- O’Connor CM, Fiuzat M, Swedberg K, Caron M, Koch B, Carson PE, et al. Influence of global region on outcomes in heart failure beta-blocker trials. J Am Coll Cardiol. 2011;58(9):915–22.View ArticlePubMedGoogle Scholar
- Goldstein DB, Tate SK, Sisodiya SM. Pharmacogenetics goes genomic. Nat Rev Genet. 2003;4(12):937–47.View ArticlePubMedGoogle Scholar
- Ana J, Koehlmoos T, Smith R, Yan LL. Research misconduct in low- and middle-income countries. PLoS Med. 2013;10(3), e1001315.View ArticlePubMedPubMed CentralGoogle Scholar
- Viergever RF, Ghersi D. The quality of registration of clinical trials. PLoS One. 2011;6(2), e14701.View ArticlePubMedPubMed CentralGoogle Scholar
- Zarin DA, Tse T, Williams RJ, Califf RM, Ide NC. The ClinicalTrials.gov results database–update and key issues. N Engl J Med. 2011;364(9):852–60.View ArticlePubMedPubMed CentralGoogle Scholar
- Bernardez-Pereira S, Lopes RD, Carrion MJ, Santucci EV, Soares RM, de Oliveira AM, et al. Prevalence, characteristics, and predictors of early termination of cardiovascular clinical trials due to low recruitment: insights from the ClinicalTrials.gov registry. Am Heart J. 2014;168(2):213–9.View ArticlePubMedGoogle Scholar
- Bourgeois FT, Olson KL, Ioannidis JP, Mandl KD. Association between pediatric clinical trials and global burden of disease. Pediatrics. 2014;133(1):78–87.View ArticlePubMedPubMed CentralGoogle Scholar
- Global Health Data Exchange: Country Profiles http://ghdx.healthdata.org/country_profiles
- Fiuzat M, Califf RM. Conduct of clinical trials in acute heart failure: regional differences in heart failure clinical trials. Heart Fail Clin. 2011;7(4):539–44.View ArticlePubMedGoogle Scholar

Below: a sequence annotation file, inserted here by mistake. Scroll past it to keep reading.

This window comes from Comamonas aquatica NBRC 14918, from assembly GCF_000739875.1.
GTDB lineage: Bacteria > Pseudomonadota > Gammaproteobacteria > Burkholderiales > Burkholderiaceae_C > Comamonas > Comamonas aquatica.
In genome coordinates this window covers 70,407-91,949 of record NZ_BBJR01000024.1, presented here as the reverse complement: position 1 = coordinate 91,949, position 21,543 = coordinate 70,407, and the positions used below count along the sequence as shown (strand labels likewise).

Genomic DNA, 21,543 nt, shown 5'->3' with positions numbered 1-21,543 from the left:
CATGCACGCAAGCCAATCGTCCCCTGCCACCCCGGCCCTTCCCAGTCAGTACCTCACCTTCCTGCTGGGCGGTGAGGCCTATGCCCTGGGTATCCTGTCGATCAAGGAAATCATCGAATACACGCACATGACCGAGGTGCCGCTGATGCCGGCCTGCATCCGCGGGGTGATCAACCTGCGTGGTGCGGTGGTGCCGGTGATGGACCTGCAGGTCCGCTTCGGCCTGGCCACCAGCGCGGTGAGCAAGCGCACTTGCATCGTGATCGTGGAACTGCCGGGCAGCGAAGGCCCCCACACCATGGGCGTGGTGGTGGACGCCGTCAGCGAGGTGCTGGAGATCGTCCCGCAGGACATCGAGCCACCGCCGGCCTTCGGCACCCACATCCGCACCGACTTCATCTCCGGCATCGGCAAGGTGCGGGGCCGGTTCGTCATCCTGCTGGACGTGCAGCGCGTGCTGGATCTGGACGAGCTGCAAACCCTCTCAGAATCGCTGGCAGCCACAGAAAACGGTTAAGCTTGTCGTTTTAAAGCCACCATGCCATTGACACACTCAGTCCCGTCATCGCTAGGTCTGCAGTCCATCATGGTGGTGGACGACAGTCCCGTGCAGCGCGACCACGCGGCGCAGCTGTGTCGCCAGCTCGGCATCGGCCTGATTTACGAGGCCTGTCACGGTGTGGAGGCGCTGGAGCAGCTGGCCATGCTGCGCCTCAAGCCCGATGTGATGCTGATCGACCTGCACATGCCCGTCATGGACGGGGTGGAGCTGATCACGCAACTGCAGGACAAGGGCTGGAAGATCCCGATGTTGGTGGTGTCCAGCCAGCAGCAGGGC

- Shirotani M, Kurokawa T, Chiba K. Comparison of global versus Asian clinical trial strategies supportive of registration of drugs in Japan. J Clin Pharmacol. 2014;54(7):753–64.View ArticlePubMedGoogle Scholar
- Nair SC, Ibrahim H, Celentano DD. Clinical trials in the Middle East and North Africa (MENA) Region: grandstanding or grandeur? Contemp Clin Trials. 2013;36(2):704–10.View ArticlePubMedGoogle Scholar
- Emerging Markets Clinical Trials: Eastern Europe (PH145); Cutting Edge Information. North Carolina; 2010. https://www.cuttingedgeinfo.com/research/clinical-development/central-eastern-europe-trials/. Accessed June 2, 2015.
- Petryna A. When experiments travel: clinical trials and the global search for human subjects: Princeton university press. Princeton, NJ: Princeton University Press; 2009.View ArticleGoogle Scholar
- ICH – Harmonization for Better Health. International Conference on Harmonisation of Technical Requirements for Registration of Pharmaceuticals for Human Use. Efficacy guidelines. http://www.ich.org/products/guidelines/efficacy/article/efficacy-guidelines.html. Accessed June 2, 2015.
This article is published under license to BioMed Central Ltd. This is an Open Access article distributed under the terms of the Creative Commons Attribution License (http://creativecommons.org/licenses/by/4.0), which permits unrestricted use, distribution, and reproduction in any medium, provided the original work is properly credited. The Creative Commons Public Domain Dedication waiver (http://creativecommons.org/publicdomain/zero/1.0/) applies to the data made available in this article, unless otherwise stated.